The real highlight of the Caroline Astor Afternoon Tea is the quintessential three-tiered silver stand, elegantly presented and featuring a mix of one bite sweets like homemade chocolate praline and savouries like mille-feuille with smoked salmon and dill cream. If you’re still peckish, head to the buffet line for a varied selection of cheese, pastries and made to-order crepes and waffles. The impressive dessert section featured sinful sweets like tropical fruit tart, bread pudding and chocolate fondue.
It’s a toss-up between the cheese tart – crisp, buttery pastry with a light, lemony cheese filling – and the pandan scones – a fragrant local play on the classic teatime treat.
If it’s possible, request a window seat, which overlooks the hotel pool. The abundance of natural light makes photo-taking a breeze!
– Anthia Chng
The Clifford Pier
The Singapore Heritage Afternoon Tea is offered Monday to Friday from 3.30 to 5.30pm, and on weekends and public holidays from 3 to 5pm; it’s $48 per adult and $24 per child (6 to 11 years). Add $30 for free-flow house wine, or $10 or $18 for a glass of wine or Chandon sparkling wine respectively.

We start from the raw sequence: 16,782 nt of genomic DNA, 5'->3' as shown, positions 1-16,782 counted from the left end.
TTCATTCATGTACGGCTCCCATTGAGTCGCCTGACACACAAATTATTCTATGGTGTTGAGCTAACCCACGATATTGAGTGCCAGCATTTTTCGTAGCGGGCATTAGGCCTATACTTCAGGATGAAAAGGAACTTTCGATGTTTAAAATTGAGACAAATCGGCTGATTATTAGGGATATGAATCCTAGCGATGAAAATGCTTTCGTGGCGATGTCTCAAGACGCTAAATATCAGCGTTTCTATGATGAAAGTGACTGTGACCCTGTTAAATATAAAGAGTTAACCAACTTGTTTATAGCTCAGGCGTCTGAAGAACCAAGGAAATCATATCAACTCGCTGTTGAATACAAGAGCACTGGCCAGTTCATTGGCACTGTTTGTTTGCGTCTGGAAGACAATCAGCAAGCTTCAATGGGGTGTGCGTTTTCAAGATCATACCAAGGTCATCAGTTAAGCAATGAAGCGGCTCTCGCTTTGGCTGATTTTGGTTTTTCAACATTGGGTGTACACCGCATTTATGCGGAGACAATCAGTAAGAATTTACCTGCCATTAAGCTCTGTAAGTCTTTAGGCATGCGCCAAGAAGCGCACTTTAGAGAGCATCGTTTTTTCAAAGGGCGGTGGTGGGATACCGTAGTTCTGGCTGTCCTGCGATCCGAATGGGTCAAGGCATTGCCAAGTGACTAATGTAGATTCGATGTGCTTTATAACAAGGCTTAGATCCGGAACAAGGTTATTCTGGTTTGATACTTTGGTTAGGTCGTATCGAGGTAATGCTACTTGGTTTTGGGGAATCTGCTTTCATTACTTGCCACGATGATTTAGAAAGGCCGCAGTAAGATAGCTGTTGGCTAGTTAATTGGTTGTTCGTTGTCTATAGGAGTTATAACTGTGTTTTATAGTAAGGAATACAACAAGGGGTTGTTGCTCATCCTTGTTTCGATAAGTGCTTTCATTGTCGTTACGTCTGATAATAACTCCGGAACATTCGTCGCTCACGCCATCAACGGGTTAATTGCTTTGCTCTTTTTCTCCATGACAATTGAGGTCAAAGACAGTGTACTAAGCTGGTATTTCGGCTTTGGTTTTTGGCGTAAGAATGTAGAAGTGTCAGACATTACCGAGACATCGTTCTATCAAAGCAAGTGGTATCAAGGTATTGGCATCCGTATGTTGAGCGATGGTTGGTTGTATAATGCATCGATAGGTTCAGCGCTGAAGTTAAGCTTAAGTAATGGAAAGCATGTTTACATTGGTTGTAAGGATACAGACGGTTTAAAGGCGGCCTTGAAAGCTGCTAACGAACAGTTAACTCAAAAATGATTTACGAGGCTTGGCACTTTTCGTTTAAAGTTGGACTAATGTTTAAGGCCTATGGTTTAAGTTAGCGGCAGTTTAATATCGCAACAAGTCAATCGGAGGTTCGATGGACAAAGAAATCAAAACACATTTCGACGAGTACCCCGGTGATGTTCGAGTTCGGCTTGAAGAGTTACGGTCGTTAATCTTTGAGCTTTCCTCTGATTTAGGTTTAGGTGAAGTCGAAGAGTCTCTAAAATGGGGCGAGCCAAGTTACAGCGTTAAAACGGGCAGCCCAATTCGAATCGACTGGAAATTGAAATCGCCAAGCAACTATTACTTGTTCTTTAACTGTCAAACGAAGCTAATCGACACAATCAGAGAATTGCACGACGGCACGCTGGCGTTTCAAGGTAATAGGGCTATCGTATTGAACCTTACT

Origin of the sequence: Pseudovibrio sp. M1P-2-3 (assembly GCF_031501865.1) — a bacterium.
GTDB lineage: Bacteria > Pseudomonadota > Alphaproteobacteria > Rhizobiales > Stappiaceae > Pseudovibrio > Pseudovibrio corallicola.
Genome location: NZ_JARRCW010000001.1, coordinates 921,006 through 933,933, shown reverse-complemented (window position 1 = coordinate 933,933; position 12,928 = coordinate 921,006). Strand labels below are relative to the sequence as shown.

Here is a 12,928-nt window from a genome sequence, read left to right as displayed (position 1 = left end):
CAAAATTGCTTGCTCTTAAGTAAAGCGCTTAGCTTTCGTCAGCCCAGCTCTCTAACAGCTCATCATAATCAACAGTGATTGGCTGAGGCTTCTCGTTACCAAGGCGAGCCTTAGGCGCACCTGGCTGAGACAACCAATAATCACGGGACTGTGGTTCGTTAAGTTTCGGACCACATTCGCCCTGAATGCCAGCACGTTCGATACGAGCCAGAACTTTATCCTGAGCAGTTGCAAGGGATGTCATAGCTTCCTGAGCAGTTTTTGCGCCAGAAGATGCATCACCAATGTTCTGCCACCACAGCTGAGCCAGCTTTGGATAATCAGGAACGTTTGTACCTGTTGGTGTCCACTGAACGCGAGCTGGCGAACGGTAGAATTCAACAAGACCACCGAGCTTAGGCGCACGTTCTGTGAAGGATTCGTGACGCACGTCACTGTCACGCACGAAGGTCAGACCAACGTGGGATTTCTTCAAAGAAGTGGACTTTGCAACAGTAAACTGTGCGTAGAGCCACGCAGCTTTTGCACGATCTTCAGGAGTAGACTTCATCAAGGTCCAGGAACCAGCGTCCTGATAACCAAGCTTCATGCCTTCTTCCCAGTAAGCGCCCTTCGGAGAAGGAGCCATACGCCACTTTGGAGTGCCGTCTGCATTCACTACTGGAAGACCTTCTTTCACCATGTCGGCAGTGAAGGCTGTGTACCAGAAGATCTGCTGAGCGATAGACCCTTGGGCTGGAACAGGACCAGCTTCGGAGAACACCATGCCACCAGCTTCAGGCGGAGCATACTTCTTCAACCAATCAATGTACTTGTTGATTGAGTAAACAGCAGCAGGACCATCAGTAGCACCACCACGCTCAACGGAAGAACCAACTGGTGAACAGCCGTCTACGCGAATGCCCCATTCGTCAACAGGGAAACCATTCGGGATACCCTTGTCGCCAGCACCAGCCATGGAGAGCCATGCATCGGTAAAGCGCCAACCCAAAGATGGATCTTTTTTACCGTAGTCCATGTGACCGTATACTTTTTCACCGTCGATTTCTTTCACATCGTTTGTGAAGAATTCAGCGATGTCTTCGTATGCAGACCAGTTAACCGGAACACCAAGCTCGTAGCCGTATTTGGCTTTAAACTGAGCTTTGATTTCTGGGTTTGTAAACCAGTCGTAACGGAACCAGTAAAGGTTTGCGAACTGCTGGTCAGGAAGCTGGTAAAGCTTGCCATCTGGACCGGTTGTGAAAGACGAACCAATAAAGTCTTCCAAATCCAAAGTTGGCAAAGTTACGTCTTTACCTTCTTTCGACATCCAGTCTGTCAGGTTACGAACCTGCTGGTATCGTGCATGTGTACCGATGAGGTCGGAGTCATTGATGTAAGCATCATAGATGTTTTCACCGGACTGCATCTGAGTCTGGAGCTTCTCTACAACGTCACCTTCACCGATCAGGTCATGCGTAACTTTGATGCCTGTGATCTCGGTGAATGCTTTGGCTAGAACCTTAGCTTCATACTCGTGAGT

Nothing is more fitting than having a local heritage afternoon tea at The Clifford Pier, once a landing point for immigrants and sea passengers. It’s so beautifully transformed, with its original structure and arched trusses still intact, that you would think you’d travelled back to colonial times – and the restaurant’s floor-to-ceiling windows and natural light make for some great Insta-worthy shots, no matter where you sit! A threetiered stand includes an array of (refillable) sweet and savoury delights inspired by Chinese, Malay, Indian and Peranakan dishes. One of the top savoury highlights was the chilli crab bao, undeniably a Singapore icon. My boyfriend and I loved everything in the set; he especially enjoyed the Kurobota pork kong bak bao and wagyu beef rendang croquettes, while I wolfed down the kueh pie tee and a Nonya chicken curry and roti jala wrap. And, being tea lovers, we were pleased to discover that the menu offers quite a large selection of international flavoured teas.
We loved the kueh pie tee and soft-centred coconut chocolate cake.
– Liana Talib
House of AnLi – The Bistrot
Daily from 2 to 5pm.
A friend once complained she hadn’t a single suitable place to take her “traditionally British” mum for afternoon tea, as tea with sushi buffets and chocolate fountains weren’t her mum’s cup of tea, so to speak. Apparently, a pot of good tea with just a few nibbles isn’t as easy to find as one might think.